Option – B: Investment in Bonds: Any long term capital gain shall be exempt if the whole of the amount of such capital gain is invested in long term specified Capital Gain Bonds (Section 54EC). This facility is in addition to reinvestment u/s 54. (Which means, one can avail both benefits together/concurrently)

Income from transfer of capital assets situated in India

Income from transfer of capital assets situated in India

Any gain arising from a capital asset whether movable or immovable shall be deemed to accrue in India in case the capital asset is situated in India at the time of transfer. It is immaterial that agreement is entered outside India or consideration is paid outside India.

Apportionment of profits [Explanation (d) to section 9(1)(i)]
In the case of a business of which all the operations are not carried in India, only that part of income shall be deemed to accrue or arise in India which is reasonably attributable to the operations carried on in India.

Where the goods are manufactured in India and were sold out side India, the profit will be apportioned in two parts—one for manufacturing operations and another for selling operations. The profits which could be reasonably attributed to selling operations will not be deemed to accrue in India. (C.I.T. v. Ahmedbhai Umerbhai 18 I.T.R. 472).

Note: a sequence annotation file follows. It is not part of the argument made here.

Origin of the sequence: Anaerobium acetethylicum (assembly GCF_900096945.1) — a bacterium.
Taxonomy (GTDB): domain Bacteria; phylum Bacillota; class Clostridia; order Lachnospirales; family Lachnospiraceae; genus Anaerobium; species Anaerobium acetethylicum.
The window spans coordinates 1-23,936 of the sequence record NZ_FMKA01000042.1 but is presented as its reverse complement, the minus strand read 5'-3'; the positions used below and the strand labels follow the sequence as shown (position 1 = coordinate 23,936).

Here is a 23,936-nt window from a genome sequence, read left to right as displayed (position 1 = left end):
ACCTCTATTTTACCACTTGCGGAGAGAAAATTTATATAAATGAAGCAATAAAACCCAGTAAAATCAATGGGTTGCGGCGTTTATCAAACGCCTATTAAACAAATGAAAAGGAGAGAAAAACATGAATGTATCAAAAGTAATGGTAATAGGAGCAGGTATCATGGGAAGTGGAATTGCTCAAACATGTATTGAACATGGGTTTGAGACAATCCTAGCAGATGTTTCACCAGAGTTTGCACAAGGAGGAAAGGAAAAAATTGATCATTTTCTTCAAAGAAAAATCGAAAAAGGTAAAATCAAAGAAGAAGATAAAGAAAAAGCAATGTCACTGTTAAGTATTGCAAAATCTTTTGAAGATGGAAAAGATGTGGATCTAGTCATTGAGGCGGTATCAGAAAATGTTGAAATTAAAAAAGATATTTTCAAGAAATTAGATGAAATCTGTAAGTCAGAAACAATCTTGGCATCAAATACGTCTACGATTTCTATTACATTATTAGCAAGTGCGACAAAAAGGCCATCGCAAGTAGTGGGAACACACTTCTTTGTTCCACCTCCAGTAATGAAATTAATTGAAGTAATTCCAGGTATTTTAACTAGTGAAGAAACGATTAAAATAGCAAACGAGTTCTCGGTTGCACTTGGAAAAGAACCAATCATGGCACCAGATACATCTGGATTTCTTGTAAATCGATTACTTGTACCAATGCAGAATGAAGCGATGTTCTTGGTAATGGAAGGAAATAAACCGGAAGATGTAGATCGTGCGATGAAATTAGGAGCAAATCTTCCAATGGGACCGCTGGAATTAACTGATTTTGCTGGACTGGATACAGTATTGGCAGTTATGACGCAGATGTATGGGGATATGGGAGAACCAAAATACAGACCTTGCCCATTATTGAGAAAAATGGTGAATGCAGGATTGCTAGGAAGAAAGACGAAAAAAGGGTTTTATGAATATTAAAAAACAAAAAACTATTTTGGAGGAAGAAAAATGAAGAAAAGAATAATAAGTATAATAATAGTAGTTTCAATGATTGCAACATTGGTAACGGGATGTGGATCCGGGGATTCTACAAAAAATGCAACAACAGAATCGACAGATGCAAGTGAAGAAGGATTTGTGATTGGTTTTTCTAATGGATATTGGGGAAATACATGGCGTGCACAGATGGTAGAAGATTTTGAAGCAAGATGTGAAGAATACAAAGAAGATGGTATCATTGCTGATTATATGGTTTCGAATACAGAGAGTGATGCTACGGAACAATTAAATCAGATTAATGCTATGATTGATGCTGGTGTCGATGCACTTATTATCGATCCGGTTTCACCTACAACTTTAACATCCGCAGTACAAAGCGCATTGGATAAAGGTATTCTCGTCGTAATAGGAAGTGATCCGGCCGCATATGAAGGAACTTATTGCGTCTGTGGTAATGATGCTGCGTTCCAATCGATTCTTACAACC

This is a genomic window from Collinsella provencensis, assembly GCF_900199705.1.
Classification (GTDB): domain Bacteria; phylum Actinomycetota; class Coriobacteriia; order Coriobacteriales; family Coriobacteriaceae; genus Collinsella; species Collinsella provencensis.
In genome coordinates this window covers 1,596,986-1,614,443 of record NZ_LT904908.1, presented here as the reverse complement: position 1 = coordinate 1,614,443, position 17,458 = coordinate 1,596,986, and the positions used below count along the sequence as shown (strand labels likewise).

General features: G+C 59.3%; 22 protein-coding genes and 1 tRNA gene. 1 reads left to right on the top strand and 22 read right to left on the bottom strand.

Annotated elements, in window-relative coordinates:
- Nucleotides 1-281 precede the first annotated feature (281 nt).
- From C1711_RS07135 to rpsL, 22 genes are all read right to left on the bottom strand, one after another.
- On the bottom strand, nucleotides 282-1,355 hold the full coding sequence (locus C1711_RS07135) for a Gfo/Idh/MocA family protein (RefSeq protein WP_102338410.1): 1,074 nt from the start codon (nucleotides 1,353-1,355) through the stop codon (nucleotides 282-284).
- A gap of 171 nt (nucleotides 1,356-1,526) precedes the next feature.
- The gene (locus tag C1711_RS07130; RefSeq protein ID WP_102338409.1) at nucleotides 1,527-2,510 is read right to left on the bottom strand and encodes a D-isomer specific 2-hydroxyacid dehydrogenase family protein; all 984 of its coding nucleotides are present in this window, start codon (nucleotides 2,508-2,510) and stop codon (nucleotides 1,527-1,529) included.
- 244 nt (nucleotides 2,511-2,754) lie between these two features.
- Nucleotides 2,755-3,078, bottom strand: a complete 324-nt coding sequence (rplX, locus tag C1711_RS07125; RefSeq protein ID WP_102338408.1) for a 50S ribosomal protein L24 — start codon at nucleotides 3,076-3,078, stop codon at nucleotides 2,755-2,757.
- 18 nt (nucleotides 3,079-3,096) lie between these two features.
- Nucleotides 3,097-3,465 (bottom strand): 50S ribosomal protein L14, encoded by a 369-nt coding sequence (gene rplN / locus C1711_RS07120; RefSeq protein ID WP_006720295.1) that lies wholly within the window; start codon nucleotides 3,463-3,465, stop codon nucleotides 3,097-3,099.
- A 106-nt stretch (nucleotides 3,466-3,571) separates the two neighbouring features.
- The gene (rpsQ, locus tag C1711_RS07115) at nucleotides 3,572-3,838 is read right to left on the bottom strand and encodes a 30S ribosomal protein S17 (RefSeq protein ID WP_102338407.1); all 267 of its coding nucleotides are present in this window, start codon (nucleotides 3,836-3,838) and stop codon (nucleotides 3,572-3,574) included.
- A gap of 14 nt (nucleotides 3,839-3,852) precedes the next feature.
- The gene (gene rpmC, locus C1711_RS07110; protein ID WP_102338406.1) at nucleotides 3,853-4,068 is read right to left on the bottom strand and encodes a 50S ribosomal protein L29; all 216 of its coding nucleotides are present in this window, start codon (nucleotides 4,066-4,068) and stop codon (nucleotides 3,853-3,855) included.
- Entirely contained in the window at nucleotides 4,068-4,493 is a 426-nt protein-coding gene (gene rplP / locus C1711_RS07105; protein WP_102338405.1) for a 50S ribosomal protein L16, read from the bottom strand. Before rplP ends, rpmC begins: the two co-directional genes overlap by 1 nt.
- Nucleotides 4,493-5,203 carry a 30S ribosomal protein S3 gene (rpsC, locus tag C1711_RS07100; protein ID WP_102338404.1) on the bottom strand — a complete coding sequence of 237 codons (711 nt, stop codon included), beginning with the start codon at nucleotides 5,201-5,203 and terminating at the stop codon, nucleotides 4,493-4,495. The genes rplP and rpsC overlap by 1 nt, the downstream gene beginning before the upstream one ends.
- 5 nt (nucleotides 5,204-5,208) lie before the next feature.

In cases where the income attributable to operations carried out in India cannot be ascertained, Rule 10 of Income-tax Rules 1962 provides

(a) such percentage of the turnover so accruing or arising as the Assessing Officer may consider to be reasonable having regard to the facts and circumstances of the case; or

(b) any amount which bears the same proportion to the total profits and gains of the business of the assessee computed in accordance with the provisions of the Act as the receipts so- accruing or arising bear to the total receipts of the business; or

(c) in such other manner as the Assessing Officer may deem suitable.

What is capital Asset for Capital Gain Under Income Tax Act ?

Profits or gains arising from the transfer of a capital asset made in a previous year is taxable as capital gains under the head “Capital Gains”. The important ingredients for capital gains are, therefore,

existence of a capital asset,
transfer of such capital asset and
profits or gains that arise from such transfer.

we are discussing Meaning of Capital Asset for Calculation of Capital gain.
Capital asset means property of any kind except the following:

Assets Excluded from the definition of The Capital Assets

a) Stock-in-trade, consumable stores or raw-materials held for the purpose of business or profession.